Welcome to the new SAFRING website.
To log into the site, use your email address and EITHER your ADU number or your SAFRING number. The password is the same password used for all ADU projects.
If you do not have a password, follow this link to generate one for your account.
SAFRING's mission: SAFRING is based at the University of Cape Town and provides bird ringing services in South Africa and other African countries. This entails providing ringing equipment to qualified ringers, and curating all ringing data. SAFRING communicates with ringers and interested parties through annually publishing one or two issues of a newsletter, Afring News, and by maintaining a list server. SAFRING holds national training courses, annually if there is sufficient demand. SAFRING liases with the provinces who have the responsibility of issuing permits. SAFRING has a strict code of ethics to ensure the safety of birds handled. SAFRING acknowledges the importance of bird ringing in that it has been described as the most important tool in ornithology in the 20th century.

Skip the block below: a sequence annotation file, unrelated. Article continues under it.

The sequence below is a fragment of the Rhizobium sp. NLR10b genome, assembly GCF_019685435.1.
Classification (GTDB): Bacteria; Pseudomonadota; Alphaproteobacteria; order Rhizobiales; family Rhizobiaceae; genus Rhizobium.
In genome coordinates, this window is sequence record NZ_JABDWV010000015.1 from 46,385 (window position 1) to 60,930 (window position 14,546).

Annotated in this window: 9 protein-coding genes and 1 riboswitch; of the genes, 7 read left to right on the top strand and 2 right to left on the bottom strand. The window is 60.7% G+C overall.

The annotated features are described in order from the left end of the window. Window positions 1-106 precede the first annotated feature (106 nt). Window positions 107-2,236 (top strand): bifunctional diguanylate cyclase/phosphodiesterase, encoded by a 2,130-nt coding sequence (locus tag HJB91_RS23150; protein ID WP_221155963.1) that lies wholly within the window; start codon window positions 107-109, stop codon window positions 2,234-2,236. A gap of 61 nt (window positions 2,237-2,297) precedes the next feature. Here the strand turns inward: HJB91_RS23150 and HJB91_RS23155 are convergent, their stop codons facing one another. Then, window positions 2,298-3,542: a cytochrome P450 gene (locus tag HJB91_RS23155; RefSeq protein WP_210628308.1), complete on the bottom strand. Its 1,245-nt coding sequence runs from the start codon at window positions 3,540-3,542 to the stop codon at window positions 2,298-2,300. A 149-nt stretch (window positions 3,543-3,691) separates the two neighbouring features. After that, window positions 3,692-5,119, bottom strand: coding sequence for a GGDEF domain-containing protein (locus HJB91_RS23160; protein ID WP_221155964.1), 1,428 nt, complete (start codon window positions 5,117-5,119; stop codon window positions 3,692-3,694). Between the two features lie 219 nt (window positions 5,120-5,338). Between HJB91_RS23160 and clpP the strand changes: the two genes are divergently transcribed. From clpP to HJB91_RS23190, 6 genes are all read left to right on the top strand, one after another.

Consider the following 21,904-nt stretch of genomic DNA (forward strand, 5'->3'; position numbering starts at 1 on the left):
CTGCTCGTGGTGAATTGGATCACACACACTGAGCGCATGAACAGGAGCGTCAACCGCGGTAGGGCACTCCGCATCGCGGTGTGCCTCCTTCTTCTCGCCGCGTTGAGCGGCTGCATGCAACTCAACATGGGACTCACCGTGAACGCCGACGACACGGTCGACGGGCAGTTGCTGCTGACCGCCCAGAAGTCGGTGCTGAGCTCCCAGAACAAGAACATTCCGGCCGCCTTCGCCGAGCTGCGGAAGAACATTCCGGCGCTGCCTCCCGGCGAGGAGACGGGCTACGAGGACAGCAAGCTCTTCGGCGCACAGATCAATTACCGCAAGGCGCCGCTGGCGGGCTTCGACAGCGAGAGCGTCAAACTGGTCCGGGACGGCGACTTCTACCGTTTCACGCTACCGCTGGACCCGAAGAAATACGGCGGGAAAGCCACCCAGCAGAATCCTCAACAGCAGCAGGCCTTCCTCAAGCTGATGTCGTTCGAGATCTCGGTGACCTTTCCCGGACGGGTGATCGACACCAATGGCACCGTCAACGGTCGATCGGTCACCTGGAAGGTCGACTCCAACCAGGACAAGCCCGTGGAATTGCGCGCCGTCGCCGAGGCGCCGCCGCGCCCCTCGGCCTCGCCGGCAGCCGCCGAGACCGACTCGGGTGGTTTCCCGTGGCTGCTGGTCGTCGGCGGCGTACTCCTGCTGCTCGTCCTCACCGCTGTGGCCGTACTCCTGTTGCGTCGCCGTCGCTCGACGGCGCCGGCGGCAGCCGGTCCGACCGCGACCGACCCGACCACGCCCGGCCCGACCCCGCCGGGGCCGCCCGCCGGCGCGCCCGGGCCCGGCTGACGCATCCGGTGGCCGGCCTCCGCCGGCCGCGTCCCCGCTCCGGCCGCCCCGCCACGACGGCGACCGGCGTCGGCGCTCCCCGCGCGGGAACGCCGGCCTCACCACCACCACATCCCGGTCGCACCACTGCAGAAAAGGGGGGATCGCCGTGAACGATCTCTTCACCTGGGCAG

The South African Bird Ringing Unit (SAFRING) administers bird ringing in southern Africa, supplying rings, ringing equipment and services to volunteer and professional ringers in South Africa and neighbouring countries. All ringing records are curated by SAFRING, which is an essential arm of the Animal Demography Unit. Contact is maintained by the SAFRING Project Coordinator with all ringers (banders in North American or Australian terminology).
Les Underhill (2014-03-02)
Ultimately, the goal of all the data collection by the ADU's citizen scientists is to have an impact on biodiversity conservation. The wealth of data and information contributed by our citizen scientists, collated and curated at the ADU, and analysed by our students and staff and by many other people, has improved biodiversity conservation in southern Africa. Together we are making a difference! For the evidence of this have a look at this one-page article.
The ADU's Citizen Science Week celebrates the participation and involvement of citizen scientists in building our digital biodiversity databases, totalling some 18 million records. The objective of our "Citizen Science Week" is to give all citizen scientists a chance to become a community with the objective of collecting and submitting as much biodiversity data in digital format as we are able during the week. Citizen Science Week runs from Saturday 8 March to Sunday 16 March, so it includes two weekends.
Carvern Jacobs (2014-02-26)